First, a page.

One healthy individual declined to provide his age. The mean age for the rest of the healthy individuals was 44.1 [range (19–75); SD = 18.1] and the mean age for the individuals with BVH was 60.84 [range (35–80); SD = 13.0]. The control group was significantly younger than the BVH group (t = −3.8086, p = 0.002).
Cronbach’s α for OFI scores was 0.97 demonstrating high internal consistency for the individual items of the OFI. The OFI scores were highly correlated with the other subjective measures of oscillopsia and balance confidence, see Table 1. The MANOVA was highly significant for between group differences on the distribution of scores on all questionnaires [F(4, 64) = 36.5, p < 0.001]. Subsequent post hoc group comparisons are as follows. Individuals with BVH reported greater oscillopsia severity [t(2, 67) = 11.69, p < 0.001], higher oscillopsia frequency [t(2, 67) = 9.91, p < 0.001], greater impact of oscillopsia on activity performance [t(2, 67) = 9.62, p < 0.001], and lower balance confidence [t(2, 67) = −10.31, p < 0.001] compared to healthy individuals. Group average scores and 95% confidence intervals for each of the questionnaires are presented in Table 2.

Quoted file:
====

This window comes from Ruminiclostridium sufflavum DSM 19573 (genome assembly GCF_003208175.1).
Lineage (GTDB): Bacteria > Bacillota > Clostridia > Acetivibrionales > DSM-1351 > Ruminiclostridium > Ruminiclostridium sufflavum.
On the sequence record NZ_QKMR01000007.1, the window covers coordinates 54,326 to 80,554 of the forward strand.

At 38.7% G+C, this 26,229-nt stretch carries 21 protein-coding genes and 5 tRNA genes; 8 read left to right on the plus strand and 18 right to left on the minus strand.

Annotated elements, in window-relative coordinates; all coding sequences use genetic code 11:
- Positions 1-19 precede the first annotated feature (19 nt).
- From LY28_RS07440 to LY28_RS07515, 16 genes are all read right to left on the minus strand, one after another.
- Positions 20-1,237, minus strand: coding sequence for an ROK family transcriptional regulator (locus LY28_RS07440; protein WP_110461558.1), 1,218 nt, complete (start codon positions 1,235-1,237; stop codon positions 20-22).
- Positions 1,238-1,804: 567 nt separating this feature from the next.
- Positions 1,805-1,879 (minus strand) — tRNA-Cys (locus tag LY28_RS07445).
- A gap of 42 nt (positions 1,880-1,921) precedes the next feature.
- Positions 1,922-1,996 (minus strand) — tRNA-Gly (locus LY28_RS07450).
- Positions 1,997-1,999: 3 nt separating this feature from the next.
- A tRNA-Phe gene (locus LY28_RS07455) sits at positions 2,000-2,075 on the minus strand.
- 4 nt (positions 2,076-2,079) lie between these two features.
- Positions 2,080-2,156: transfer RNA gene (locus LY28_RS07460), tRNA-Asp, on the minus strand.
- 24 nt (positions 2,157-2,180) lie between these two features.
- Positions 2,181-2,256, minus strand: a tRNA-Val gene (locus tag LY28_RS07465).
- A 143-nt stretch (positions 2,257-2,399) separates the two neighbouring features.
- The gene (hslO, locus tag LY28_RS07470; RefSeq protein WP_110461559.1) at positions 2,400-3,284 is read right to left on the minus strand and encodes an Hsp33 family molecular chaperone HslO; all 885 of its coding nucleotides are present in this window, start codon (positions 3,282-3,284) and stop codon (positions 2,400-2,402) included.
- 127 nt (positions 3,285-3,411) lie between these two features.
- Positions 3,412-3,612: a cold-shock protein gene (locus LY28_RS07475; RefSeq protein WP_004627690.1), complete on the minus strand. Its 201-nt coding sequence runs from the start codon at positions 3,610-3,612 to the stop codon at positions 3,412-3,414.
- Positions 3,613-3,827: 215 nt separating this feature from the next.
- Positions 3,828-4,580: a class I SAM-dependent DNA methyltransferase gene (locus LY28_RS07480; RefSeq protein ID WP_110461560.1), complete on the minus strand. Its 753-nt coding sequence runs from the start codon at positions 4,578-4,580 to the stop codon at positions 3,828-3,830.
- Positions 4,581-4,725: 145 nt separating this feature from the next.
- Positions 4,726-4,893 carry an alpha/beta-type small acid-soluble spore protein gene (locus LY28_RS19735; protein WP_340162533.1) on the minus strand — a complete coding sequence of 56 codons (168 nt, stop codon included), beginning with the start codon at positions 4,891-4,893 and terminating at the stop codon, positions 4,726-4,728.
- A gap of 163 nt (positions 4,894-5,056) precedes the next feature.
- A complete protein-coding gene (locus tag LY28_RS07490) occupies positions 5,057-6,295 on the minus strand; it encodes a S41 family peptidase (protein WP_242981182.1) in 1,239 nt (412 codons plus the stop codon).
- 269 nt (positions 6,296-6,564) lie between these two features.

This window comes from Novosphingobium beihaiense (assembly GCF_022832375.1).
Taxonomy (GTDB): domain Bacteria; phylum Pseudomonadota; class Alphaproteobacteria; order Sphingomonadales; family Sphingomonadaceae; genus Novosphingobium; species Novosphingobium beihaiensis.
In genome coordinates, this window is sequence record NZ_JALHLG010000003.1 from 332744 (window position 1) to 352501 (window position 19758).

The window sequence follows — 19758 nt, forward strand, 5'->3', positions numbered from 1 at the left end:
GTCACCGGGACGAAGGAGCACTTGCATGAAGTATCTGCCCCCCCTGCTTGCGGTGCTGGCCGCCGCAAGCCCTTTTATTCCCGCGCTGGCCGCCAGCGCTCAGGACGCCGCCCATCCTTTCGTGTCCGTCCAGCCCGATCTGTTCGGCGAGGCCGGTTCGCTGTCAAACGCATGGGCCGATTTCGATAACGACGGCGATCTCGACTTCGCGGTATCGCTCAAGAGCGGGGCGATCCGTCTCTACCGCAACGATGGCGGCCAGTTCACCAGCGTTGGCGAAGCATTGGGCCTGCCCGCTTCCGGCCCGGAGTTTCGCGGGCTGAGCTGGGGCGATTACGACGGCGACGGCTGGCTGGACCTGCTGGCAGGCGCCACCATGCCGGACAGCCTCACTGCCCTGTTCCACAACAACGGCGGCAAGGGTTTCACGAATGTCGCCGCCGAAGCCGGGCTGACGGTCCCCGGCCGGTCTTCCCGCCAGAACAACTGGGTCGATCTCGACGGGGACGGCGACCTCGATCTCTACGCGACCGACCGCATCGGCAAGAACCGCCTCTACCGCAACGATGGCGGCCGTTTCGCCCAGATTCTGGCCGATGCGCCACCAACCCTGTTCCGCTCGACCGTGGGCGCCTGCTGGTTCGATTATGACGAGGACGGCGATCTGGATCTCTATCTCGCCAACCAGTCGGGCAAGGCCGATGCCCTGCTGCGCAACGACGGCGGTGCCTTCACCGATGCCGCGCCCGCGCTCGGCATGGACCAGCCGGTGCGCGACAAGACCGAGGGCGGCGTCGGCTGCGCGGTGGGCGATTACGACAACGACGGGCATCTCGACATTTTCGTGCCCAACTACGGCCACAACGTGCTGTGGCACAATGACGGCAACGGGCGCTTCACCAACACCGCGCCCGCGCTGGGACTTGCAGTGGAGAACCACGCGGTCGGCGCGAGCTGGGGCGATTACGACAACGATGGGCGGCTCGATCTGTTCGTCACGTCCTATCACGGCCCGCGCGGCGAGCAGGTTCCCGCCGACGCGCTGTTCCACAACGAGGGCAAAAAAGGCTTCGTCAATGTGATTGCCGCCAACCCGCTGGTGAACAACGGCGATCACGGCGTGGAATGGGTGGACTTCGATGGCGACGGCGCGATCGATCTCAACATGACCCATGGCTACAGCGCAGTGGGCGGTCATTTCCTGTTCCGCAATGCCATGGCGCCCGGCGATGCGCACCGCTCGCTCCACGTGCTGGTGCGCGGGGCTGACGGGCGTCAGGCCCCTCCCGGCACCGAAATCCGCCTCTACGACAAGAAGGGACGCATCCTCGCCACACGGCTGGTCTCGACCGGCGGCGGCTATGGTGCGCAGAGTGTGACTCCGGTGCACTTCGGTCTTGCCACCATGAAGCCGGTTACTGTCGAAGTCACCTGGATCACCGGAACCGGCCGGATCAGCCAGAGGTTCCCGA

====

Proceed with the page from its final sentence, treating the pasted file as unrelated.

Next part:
Table 1. Spearman correlation coefficients between subjective rating scales of oscillopsia and balance confidence.
Because the control group was significantly younger than the individuals with BVH, we performed a sensitivity analysis by repeating the MANOVA excluding all subjects under 60 years old. The overall sample was reduced to 16 healthy controls and 12 individuals with BVH. The statistical results were the same. The MANOVA was highly significant for between group differences on the distribution of scores on all questionnaires [F(4, 23) = 17.6, p < 0.001]. Subsequent post hoc group comparisons are as follows. Individuals with BVH reported greater oscillopsia severity [t(2, 26) = 8.04, p < 0.001], higher oscillopsia frequency [t(2, 26) = 5.89, p < 0.001], greater impact of oscillopsia on activity performance [t(2, 26) = 5.68, p < 0.001], and lower balance confidence [t(2, 67) = −8.01, p < 0.001] compared to healthy individuals.